Backstory and Context
Charles W. Heiner was born in 1882 in Ironton, Ohio. When he was eight years old, his family moved to Huntington, where he became an apprentice for Schnieder's Bakery once he turned fifteen. He served as an apprentice for seven years, learning every part of the trade and saving his wages until he earned enough money to open his own bakery. Beginning in 1905, Heiner and his wife Kate, whom he had married in 1902, baked bread, buns, rolls, and pies out of a room at the Central City Hotel located at 12th Street and Adams Avenue. During these early years, the Heiners delivered their products door to door, selling bread to the residents of Central City.
Four years into their endeavor, Heiner's Bakery relocated to its own building, a white-framed house on the corner of Washington Avenue. The Heiners operated the bakery on the ground floor while they lived on the second floor. As their bakery grew more and more successful, the reach of their business extended beyond Central City. To reach customers throughout Huntington, a horse-drawn wagon was put in service to deliver their bread, buns, and pies. The bakery’s success is believed to be a result of the Heiners’ hard work, frugality, and a motto that continues to this day: "use the best ingredients, deliver the freshest bread, and give customers exceptional value."
The once-small bakery expanded multiple times over the years, eventually becoming a modern facility covering an entire city block. The horse and buggy delivery system soon became a fleet of trucks delivering up to 250 miles from the bakery. Heiner’s Bakery opened sales distribution warehouses throughout West Virginia, Ohio, parts of Virginia, and eastern Kentucky. By 1985, the company was producing 75 varieties of bread, rolls, and buns and baking 10,000 loaves of bread and buns per hour. Customers had many choices such as Old Fashioned, Italian, King Sized, Heiner's 35, Sunny Buns, and dinner rolls. For many years, the bakery offered tours of their facility to visitors, including generations of Huntington’s first graders.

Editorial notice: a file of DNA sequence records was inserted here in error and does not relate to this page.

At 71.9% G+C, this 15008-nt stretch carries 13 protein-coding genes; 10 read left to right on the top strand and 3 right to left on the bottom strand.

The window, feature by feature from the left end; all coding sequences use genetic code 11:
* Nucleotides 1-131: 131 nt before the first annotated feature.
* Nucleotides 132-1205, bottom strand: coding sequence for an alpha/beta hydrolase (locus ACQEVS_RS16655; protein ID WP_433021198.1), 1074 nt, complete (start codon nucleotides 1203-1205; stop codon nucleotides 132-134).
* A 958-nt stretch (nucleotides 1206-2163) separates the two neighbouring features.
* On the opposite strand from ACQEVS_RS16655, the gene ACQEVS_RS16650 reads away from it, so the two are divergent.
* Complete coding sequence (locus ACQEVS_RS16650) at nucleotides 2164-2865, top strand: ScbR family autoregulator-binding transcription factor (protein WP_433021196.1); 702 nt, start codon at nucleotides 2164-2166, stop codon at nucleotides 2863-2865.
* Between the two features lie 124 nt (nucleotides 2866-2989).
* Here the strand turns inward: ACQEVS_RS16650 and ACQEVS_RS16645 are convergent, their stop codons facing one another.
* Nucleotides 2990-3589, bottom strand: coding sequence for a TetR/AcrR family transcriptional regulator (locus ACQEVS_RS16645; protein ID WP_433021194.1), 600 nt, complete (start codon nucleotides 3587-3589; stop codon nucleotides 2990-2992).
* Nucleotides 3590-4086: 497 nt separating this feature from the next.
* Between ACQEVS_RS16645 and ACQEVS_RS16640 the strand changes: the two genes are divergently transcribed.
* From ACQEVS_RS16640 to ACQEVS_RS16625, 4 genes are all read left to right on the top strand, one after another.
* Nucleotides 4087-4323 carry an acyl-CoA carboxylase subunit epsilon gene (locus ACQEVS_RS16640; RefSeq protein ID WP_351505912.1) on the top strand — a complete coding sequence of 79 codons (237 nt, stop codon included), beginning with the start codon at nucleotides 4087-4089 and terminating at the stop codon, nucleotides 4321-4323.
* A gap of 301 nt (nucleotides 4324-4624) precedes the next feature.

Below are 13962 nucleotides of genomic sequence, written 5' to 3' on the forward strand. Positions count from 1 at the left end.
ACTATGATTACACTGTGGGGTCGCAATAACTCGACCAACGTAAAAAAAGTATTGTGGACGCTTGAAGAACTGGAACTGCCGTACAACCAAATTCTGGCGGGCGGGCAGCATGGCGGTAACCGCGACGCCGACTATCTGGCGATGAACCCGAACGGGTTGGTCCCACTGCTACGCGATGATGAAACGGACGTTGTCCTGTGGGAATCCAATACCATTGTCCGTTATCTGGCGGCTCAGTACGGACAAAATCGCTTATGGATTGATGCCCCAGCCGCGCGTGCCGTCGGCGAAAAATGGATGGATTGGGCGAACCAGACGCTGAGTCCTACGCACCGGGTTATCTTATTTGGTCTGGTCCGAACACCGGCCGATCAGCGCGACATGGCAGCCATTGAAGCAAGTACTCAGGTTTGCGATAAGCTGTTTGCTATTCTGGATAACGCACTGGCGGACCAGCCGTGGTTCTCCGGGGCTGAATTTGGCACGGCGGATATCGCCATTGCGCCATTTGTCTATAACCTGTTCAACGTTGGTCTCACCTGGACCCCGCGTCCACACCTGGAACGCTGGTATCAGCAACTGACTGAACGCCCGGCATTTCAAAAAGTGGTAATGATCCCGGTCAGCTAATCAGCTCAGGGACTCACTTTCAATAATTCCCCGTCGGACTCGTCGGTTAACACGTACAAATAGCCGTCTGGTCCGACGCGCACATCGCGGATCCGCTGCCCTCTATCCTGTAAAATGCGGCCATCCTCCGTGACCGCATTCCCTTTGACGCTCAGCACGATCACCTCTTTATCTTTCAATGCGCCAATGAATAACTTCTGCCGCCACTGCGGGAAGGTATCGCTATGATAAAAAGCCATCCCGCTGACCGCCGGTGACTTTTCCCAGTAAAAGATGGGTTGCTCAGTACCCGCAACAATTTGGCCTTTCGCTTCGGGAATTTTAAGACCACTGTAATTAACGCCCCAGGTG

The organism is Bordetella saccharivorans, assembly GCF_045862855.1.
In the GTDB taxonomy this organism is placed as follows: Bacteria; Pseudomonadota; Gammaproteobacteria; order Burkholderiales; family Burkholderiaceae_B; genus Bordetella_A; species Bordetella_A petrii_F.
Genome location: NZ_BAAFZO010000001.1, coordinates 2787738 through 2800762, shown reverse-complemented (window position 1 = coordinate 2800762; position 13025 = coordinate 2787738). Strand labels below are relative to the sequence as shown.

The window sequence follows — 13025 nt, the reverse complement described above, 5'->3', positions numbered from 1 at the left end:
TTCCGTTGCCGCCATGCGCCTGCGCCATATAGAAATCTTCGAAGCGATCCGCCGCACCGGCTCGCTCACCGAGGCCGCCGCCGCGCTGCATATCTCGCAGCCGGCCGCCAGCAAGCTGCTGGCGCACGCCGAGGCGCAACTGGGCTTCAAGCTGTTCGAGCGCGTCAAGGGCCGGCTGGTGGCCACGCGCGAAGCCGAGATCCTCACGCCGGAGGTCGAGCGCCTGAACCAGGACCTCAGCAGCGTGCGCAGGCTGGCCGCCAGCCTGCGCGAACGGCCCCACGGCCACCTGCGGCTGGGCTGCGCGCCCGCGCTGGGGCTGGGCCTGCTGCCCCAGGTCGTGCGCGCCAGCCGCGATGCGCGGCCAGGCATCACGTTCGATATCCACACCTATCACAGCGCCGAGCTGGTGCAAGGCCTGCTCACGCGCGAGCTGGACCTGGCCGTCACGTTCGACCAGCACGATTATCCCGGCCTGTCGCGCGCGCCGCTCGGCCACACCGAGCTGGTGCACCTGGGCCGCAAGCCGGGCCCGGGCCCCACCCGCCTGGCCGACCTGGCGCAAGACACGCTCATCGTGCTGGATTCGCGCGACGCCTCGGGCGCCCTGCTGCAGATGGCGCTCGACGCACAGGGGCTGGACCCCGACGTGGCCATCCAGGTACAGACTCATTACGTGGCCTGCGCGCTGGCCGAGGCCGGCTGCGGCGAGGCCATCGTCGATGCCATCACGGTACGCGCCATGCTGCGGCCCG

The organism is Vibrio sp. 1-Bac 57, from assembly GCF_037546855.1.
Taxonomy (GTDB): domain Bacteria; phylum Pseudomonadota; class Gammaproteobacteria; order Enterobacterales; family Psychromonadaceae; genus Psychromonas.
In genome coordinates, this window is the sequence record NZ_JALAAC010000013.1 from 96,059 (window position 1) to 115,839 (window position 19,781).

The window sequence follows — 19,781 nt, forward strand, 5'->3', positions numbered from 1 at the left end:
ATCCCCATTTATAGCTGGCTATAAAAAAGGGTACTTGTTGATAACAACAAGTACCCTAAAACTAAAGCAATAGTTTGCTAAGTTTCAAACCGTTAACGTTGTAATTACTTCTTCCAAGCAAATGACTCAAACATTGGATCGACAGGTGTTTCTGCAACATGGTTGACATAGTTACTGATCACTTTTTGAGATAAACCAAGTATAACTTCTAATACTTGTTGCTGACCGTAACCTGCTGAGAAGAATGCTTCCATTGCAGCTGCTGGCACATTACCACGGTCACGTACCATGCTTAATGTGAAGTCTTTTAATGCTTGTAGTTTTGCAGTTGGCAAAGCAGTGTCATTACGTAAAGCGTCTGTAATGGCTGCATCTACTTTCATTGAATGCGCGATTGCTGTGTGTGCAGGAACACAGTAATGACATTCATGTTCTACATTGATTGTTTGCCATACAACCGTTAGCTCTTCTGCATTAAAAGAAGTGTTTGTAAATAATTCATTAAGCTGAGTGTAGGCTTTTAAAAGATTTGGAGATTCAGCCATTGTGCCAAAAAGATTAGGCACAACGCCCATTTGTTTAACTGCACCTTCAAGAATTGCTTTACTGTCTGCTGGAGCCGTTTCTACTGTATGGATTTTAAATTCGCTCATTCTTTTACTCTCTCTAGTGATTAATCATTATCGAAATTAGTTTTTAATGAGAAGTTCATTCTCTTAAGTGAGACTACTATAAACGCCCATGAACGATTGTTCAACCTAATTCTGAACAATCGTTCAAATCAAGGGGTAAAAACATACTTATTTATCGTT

In 1996, St. Louis, Missouri-based company Earthgrains purchased Heiner's, making it West Virginia's last family-owned wholesale bakery. Five years later, Sara Lee Corporation purchased Earthgrains, thereby becoming Heiner’s new parent company. In 2010, Sara Lee sold its North American Fresh Bakery operations, including Heiner’s, Grandma Sycamore’s, and Rainbo, to Grupo Bimbo, Mexico’s largest food company and a major baker in the United States. Despite the changes in ownership, Heiner’s has continued to operate as usual, with the great-grandson of the founders serving as plant manager. The bakery celebrated its 110th anniversary in 2015.
"About Old Central City." Old Central City. Accessed February 15, 2015. https://www.oldcentralcity.org/about.
Casto, James E. "Huntington's very own Heiner's Bakery is now 100 years old and still flourishing." Huntington Quarterly. Accessed February 15, 2015. https://www.huntingtonquarterly.com/articles/issue56/heiners.html.